In chapter four of Teaching Literacy Skills, the author provides the reader with the different ways of making literacy learning appropriate for students with significant disabilities such as providing choices of materials, taking student interests’ into consideration, offering a variety of meaningful opportunities and having material needed available. I liked the way in which Downing displays the different options of writing, ways to increase literacy experiences and a list of reading choices with the use of tables making it accessible to the reader.  In addition, the author also provides his audience with different samples of pictorial representation of numerous accommodated literacy activities in which the student is engaged in.  These samples give general and special educators an idea of how to prepare with the most appropriate and effective adaptations for a student with significant disabilities.

Chapter 5 has excellent information for educators. After reviewing and reading the chapter, I added just a few ideas that are not mentioned.  June E. Downing wrote about the different alternative methods of assessing students with significant disabilities: Observations while the students are in an engagement activity during reading, writing, and language skills, review of past records which is previous knowledge, interviews to parents, teachers, speech pathologists and portfolios. Page 103 mentions that some of the persons that can be interviewed about a student are paraprofessionals. This is contrary to the instructions we receive from the Principal and Special Ed director. The previous assessment methods are good alternatives, but teacher-made tests are not mentioned. Teacher-made tests may be done reflecting student’s IEP’s with a minimum of 70% accuracy. Miscue analysis is another good way to assess students in reading besides the multiple choices with pictures.

Families, as well as educators, must keep the ultimate goal, which is to “help students be as competent and literate as possible.”

Ideas from “English Learners Academic Literacy and Thinking” by Pauline Gibson

Students enrolled in the spring 2011 section of READ 6323 worked together in small groups to read and discuss a professional book related to struggling readers. As part of their project, they wrote a post for our blog.

By: Mari Contreras

With contributions by: Laura García, and Chris Mayne

We are elementary teachers in the Rio Grande Valley of Texas and we have learned and implemented many of the ideas and activities mentioned in the professional book, English Learners Academic Literacy and Thinking by Pauline Gibbons.  This book discusses the challenges teachers have to find ways of teaching that will help everyone, especially English language learners (ELLs), and to reach high expectations for each student.  In English Learners Academic Literacy and Thinking, Gibbons presents an action-oriented approach that gives English learners high-level support to match high expectations.  Focusing on the middle grades of school, she shows how to plan rigorous, literacy oriented, content based instruction and illustrates what a high challenge, high support curriculum looks like in practice.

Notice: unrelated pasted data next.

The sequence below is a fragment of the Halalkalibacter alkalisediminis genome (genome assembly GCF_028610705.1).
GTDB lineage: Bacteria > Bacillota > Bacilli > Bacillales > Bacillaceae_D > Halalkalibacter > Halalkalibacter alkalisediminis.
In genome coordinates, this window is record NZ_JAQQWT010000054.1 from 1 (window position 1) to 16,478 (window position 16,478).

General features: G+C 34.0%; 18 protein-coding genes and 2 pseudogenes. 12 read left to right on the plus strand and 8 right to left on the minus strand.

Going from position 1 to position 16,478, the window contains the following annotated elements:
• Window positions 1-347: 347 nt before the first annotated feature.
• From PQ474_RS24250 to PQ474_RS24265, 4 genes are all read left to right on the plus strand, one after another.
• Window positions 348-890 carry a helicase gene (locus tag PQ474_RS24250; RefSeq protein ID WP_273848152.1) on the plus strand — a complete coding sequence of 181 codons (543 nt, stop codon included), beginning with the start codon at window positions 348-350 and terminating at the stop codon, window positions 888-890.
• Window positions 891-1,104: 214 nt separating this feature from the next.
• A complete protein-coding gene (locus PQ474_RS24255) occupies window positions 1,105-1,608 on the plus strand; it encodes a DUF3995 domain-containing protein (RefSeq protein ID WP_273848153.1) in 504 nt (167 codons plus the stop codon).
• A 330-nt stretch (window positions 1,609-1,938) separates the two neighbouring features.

Some of the engaging academic literacy classroom activities giving by Gibbons are:

  • Progressive Brainstorm
  • Wallpapering
  • Semantic Web / Concept Map
  • Dictogloss
  • Shared Writing
  • Split Dictation
  • Barrier Crossword
  • Vanishing Cloze
  • Word Walls
  • Sentence Matching
  • Bilingual Dictionaries
  • Many more…

Teachers might be familiar with some of the activities mentioned above; however, there are also new activities which are great to use in classrooms with ELLs.  For example, the dictogloss was a new activity to me and a perfect way to integrate content and language.  Even though most of my students are monolingual and half of the class is titled Limited English Proficient (LEP) these exercises were great especially in supporting the students with engaging academic literacy in all curriculum areas.  To implement the dictogloss I made sure that my students had gained the background knowledge and vocabulary appropriate for the content.  I chose to read a short text from the students textbook and asked students to “just listen” as I read the text aloud at a normal speed.  I then read the text again aloud and asked the students for the second time to just listen to the text.  By this time most students were familiar with the text and by the third reading of the text students were asked to write down as much of the key points and phrases from the text that they could remember.  I needed to stop the activity and remind students that it would be hard to record everything that they heard me read aloud, they simply needed to record key points and isolated words.  The next step my students did was to get with their partner and share what they had written down.  Then together they would have to write down a new version of what they both had written individually.  At this point, some students found this difficult to do and they needed assistance in combining each other’s notes.  I then asked the partners to get with another pair and combine their notes and construct a new version of the whole text which would be their final version.  As a group, students were to use their background knowledge of English, check for grammar, noun and verb agreement, and spelling revision.  We then compared the original text to their own.  Students discussed differences and if meanings were the same or if there were any differences.  I really enjoyed implementing this activity with my students because it was an excellent practice for integrating content and language, and for integrating listening, speaking, reading, and writing all at the same time.